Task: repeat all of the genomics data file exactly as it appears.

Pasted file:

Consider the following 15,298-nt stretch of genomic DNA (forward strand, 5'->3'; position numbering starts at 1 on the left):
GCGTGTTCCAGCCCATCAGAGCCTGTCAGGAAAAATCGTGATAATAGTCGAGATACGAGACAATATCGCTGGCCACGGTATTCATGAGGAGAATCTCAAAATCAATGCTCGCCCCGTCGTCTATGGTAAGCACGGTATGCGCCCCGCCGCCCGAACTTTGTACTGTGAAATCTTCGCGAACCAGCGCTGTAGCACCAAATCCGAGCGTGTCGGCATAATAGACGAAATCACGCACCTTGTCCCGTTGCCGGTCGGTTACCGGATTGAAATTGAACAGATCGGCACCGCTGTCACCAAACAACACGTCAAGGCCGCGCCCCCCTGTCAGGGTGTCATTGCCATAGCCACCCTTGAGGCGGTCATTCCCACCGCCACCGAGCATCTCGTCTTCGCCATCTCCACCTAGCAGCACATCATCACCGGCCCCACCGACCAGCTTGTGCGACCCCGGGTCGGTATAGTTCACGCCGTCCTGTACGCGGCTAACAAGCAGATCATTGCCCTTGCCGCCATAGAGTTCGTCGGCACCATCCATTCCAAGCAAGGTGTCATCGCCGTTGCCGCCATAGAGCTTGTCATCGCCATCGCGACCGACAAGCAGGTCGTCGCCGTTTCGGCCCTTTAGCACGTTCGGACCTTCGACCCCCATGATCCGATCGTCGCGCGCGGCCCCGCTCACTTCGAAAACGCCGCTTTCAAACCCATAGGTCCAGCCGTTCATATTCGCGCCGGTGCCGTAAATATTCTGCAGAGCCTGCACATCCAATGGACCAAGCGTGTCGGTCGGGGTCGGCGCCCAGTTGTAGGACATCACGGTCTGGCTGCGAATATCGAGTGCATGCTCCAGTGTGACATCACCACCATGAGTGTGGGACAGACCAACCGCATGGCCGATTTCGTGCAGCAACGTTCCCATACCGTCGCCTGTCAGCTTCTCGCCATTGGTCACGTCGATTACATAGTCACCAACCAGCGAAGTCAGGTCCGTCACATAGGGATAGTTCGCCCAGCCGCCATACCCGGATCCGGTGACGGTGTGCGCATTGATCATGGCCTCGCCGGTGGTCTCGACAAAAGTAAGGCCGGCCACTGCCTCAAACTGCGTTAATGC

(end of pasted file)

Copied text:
Consider the following 15,298-nt stretch of genomic DNA (forward strand, 5'->3'; position numbering starts at 1 on the left):
GCGTGTTCCAGCCCATCAGAGCCTGTCAGGAAAAATCGTGATAATAGTCGAGATACGAGACAATATCGCTGGCCACGGTATTCATGAGGAGAATCTCAAAATCAATGCTCGCCCCGTCGTCTATGGTAAGCACGGTATGCGCCCCGCCGCCCGAACTTTGTACTGTGAAATCTTCGCGAACCAGCGCTGTAGCACCAAATCCGAGCGTGTCGGCATAATAGACGAAATCACGCACCTTGTCCCGTTGCCGGTCGGTTACCGGATTGAAATTGAACAGATCGGCACCGCTGTCACCAAACAACACGTCAAGGCCGCGCCCCCCTGTCAGGGTGTCATTGCCATAGCCACCCTTGAGGCGGTCATTCCCACCGCCACCGAGCATCTCGTCTTCGCCATCTCCACCTAGCAGCACATCATCACCGGCCCCACCGACCAGCTTGTGCGACCCCGGGTCGGTATAGTTCACGCCGTCCTGTACGCGGCTAACAAGCAGATCATTGCCCTTGCCGCCATAGAGTTCGTCGGCACCATCCATTCCAAGCAAGGTGTCATCGCCGTTGCCGCCATAGAGCTTGTCATCGCCATCGCGACCGACAAGCAGGTCGTCGCCGTTTCGGCCCTTTAGCACGTTCGGACCTTCGACCCCCATGATCCGATCGTCGCGCGCGGCCCCGCTCACTTCGAAAACGCCGCTTTCAAACCCATAGGTCCAGCCGTTCATATTCGCGCCGGTGCCGTAAATATTCTGCAGAGCCTGCACATCCAATGGACCAAGCGTGTCGGTCGGGGTCGGCGCCCAGTTGTAGGACATCACGGTCTGGCTGCGAATATCGAGTGCATGCTCCAGTGTGACATCACCACCATGAGTGTGGGACAGACCAACCGCATGGCCGATTTCGTGCAGCAACGTTCCCATACCGTCGCCTGTCAGCTTCTCGCCATTGGTCACGTCGATTACATAGTCACCAACCAGCGAAGTCAGGTCCGTCACATAGGGATAGTTCGCCCAGCCGCCATACCCGGATCCGGTGACGGTGTGCGCATTGATCATGGCCTCGCCGGTGGTCTCGACAAAAGTAAGGCCGGCCACTGCCTCAAACTGCGTTAATGC